The airline industry’s global debt could rise to $550bn by end of the year, a $120bn increase over debt levels at the start of 2020, new analysis by the International Air Transport Association (IATA) has revealed.
It added that:
- $67bn of the new debt is composed of government loans ($50bn), deferred taxes ($5bn) and loan guarantees ($12bn)
- $52bn is from commercial sources including commercial loans ($23bn), capital market debt ($18bn), debt from new operating leases ($5bn), and accessing existing credit facilities ($6bn)
During the re-start period later this year, the industry’s debt load will be near $550bn, marking a 28 per cent increase.
Financial aid is imperative to weather the crisis without folding operations, it added.
“Government aid is helping to keep the industry afloat. The next challenge will be preventing airlines from sinking under the burden of debt that the aid is creating,” said Alexandre de Juniac, IATA’s director general and CEO.
In total, governments have committed to $123bn in financial aid to airlines, of which $67bn will need to be repaid. The balance largely consists of wage subsidies ($34.8bn), equity financing ($11.5bn), and tax relief / subsidies ($9.7bn).
This is essential for airlines which will burn an estimated $60bn of cash in the second quarter of 2020 alone.
“Over half the relief provided by governments creates new liabilities. Less than 10 per cent will add to airline equity. It changes the financial picture of the industry completely. Paying off the debt owed governments and private lenders will mean that the crisis will last a lot longer than the time it takes for passenger demand to recover,” said de Juniac.
Analysis revealed that $123bn in government financial aid equals 14 per cent of 2019’s total airline revenues ($838bn). The regional variations of the aid dispersion suggest gaps that will need to be filled.
Aid promised ($bn)
% of 2019 Revenues
Africa and Middle East
However, large gaps in financial aid needed to help airlines survive the Covid-19 crisis remain.
The US government has led the way with its CARES Act being the main element of financial aid to North American carriers which in total represented a quarter of 2019 annual revenues for the region’s airlines.
This is followed by Europe with assistance at 15 per cent of 2019 annual revenues and Asia-Pacific at 10 per cent. But in Africa, the Middle East and Latin America, the average aid is around 1 per cent of 2019 revenues.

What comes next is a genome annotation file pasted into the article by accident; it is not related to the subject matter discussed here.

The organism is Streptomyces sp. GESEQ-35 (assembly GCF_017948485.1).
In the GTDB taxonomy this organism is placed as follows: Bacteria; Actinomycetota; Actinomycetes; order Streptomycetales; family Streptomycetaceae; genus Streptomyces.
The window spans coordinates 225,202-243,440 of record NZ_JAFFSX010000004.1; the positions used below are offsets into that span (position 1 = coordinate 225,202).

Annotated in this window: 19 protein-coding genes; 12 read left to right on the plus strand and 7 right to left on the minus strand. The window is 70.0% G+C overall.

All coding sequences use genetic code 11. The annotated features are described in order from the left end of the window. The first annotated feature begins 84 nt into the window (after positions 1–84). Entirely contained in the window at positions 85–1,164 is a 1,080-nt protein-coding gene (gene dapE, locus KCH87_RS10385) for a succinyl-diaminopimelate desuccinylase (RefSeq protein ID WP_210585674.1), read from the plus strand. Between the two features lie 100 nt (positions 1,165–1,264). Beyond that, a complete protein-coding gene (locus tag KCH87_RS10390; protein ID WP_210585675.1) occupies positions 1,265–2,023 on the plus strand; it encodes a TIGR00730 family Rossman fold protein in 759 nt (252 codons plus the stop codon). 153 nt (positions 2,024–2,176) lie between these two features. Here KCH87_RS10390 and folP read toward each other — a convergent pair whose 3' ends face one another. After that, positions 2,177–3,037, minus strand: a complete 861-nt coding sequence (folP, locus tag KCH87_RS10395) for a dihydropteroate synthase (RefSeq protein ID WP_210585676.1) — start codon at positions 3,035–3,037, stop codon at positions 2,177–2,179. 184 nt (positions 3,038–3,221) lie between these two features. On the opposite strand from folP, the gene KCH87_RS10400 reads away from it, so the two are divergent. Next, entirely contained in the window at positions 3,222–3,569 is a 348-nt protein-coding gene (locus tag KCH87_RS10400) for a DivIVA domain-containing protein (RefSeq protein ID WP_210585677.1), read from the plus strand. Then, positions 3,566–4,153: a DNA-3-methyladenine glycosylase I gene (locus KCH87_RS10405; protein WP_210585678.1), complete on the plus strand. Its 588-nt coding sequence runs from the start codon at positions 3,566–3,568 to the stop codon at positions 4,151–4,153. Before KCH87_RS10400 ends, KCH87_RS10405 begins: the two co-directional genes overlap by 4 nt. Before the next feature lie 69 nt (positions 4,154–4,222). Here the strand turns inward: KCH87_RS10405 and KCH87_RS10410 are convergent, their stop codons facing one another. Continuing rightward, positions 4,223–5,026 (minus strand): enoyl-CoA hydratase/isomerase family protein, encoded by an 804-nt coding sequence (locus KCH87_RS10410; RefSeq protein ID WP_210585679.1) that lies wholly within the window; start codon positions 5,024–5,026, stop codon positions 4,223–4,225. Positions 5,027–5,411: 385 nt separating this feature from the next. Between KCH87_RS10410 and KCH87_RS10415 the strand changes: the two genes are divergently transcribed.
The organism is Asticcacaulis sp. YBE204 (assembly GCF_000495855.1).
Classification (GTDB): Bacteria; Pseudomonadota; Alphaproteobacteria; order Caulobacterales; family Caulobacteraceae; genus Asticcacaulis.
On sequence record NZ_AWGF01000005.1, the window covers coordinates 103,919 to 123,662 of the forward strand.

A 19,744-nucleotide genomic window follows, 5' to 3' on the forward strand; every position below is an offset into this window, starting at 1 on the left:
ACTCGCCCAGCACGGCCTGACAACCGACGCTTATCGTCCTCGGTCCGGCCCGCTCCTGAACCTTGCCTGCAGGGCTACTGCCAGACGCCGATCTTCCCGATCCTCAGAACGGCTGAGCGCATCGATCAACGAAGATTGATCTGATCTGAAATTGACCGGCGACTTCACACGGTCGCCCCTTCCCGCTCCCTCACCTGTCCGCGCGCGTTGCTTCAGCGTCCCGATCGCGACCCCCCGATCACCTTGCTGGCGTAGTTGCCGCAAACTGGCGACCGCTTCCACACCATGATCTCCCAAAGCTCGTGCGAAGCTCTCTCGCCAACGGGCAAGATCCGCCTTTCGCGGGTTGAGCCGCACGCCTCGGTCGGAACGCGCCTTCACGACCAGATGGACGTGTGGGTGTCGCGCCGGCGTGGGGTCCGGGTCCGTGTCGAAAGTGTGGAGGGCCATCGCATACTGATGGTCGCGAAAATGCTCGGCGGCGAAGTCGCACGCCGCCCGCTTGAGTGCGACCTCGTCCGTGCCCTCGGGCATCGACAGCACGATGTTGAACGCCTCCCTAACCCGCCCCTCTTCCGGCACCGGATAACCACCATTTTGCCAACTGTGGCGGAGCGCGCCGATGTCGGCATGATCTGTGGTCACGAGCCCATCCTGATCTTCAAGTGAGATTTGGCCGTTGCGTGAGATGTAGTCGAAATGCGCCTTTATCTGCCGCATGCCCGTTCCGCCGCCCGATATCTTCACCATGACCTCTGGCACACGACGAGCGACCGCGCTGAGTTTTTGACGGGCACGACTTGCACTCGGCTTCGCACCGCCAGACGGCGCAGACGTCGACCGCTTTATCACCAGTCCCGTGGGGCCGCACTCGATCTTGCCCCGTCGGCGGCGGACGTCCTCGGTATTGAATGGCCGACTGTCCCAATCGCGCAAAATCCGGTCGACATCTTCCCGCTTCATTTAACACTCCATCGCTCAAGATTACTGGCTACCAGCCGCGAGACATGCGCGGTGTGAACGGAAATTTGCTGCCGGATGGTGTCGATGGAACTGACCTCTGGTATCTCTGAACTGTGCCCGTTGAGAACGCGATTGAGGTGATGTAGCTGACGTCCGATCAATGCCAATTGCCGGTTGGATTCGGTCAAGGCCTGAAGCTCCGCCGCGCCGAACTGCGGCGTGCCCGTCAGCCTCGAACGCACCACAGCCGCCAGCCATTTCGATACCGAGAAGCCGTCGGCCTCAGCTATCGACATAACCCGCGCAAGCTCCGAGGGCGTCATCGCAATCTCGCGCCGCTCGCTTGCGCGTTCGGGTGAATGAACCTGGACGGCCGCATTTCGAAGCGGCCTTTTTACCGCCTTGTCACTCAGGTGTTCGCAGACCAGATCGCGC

“Many governments have stepped up with financial aid packages that provide a bridge over this most difficult situation, including cash to avoid bankruptcies. Where governments have not responded fast enough or with limited funds, we have seen bankruptcies. Examples include Australia, Italy, Thailand, Turkey, and the UK. Connectivity will be important to the recovery. Meaningful financial aid to airlines now makes economic sense. It will ensure that they are ready to provide job-supporting connectivity as economies re-open,” said de Juniac.
The measure of aid extended will determine the speed and strength of the recovery. IATA urged governments still contemplating financial relief to focus on measures that help airlines raise equity financing.
“Many airlines are still in desperate need of a financial lifeline. For those governments that have not yet acted, the message is that helping airlines raise equity levels with a focus on grants and subsidies will place them in a stronger position for the recovery,” said de Juniac.
“A tough future is ahead of us. Containing Covid-19 and surviving the financial shock is just the first hurdle. Post-pandemic control measures will make operations more costly. Fixed costs will have to be spread over fewer travelers. And investments will be needed to meet our environmental targets. On top of all that, airlines will need to repay massively increased debts arising from the financial relief. After surviving the crisis, recovering to financial health will be the next challenge for many airlines,” said de Juniac.